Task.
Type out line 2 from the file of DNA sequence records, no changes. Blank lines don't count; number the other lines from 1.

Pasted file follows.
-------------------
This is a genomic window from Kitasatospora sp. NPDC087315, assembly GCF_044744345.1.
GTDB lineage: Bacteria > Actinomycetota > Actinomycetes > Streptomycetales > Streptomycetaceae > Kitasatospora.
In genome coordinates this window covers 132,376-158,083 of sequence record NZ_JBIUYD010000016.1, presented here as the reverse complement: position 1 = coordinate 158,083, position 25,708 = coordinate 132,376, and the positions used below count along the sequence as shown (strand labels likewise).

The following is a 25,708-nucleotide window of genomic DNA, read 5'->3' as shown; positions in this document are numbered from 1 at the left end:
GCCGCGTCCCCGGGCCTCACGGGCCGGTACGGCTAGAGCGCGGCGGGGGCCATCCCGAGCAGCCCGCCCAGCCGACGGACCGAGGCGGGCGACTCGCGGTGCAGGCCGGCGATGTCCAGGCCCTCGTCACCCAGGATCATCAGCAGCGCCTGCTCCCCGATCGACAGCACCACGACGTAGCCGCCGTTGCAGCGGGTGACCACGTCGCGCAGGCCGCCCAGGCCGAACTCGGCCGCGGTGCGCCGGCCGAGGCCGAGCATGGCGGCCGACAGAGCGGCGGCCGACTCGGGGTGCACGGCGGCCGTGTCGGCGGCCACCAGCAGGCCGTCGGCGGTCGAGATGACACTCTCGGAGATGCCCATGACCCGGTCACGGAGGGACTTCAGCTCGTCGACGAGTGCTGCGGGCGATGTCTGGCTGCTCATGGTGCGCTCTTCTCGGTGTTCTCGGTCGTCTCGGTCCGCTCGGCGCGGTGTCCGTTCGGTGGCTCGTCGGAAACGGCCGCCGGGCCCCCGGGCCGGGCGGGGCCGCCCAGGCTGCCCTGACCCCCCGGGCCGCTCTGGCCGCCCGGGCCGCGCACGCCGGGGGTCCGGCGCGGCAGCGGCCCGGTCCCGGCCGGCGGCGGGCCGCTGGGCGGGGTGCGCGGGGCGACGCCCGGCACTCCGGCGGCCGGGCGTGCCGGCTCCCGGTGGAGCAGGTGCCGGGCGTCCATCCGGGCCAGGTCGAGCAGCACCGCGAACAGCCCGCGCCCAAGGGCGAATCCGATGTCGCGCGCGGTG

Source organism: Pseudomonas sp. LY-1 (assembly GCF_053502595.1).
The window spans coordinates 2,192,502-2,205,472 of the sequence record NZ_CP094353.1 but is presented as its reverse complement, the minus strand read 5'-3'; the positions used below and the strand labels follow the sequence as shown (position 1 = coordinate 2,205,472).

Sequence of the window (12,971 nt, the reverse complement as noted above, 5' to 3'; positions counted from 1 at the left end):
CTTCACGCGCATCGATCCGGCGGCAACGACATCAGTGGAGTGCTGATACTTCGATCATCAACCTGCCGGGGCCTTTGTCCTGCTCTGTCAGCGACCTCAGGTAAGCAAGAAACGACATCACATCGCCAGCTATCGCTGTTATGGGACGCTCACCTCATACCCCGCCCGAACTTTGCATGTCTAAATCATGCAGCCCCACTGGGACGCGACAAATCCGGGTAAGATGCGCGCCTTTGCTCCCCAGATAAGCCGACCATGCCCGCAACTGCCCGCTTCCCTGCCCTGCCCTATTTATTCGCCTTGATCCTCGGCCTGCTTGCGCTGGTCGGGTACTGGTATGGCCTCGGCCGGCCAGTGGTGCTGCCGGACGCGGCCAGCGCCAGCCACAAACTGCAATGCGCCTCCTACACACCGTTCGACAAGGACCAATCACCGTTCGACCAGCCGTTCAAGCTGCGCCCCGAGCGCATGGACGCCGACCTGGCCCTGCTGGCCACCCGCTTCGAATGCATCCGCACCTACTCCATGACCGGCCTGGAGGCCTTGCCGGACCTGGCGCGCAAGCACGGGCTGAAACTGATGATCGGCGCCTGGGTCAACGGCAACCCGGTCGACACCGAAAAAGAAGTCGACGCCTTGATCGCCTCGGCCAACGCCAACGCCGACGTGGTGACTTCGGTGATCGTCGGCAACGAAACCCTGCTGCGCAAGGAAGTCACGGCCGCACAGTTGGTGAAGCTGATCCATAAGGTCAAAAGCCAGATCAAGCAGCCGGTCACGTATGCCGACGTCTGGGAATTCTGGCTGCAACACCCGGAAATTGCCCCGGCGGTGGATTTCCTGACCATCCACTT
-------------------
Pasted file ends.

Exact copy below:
GTDB lineage: Bacteria > Actinomycetota > Actinomycetes > Streptomycetales > Streptomycetaceae > Kitasatospora.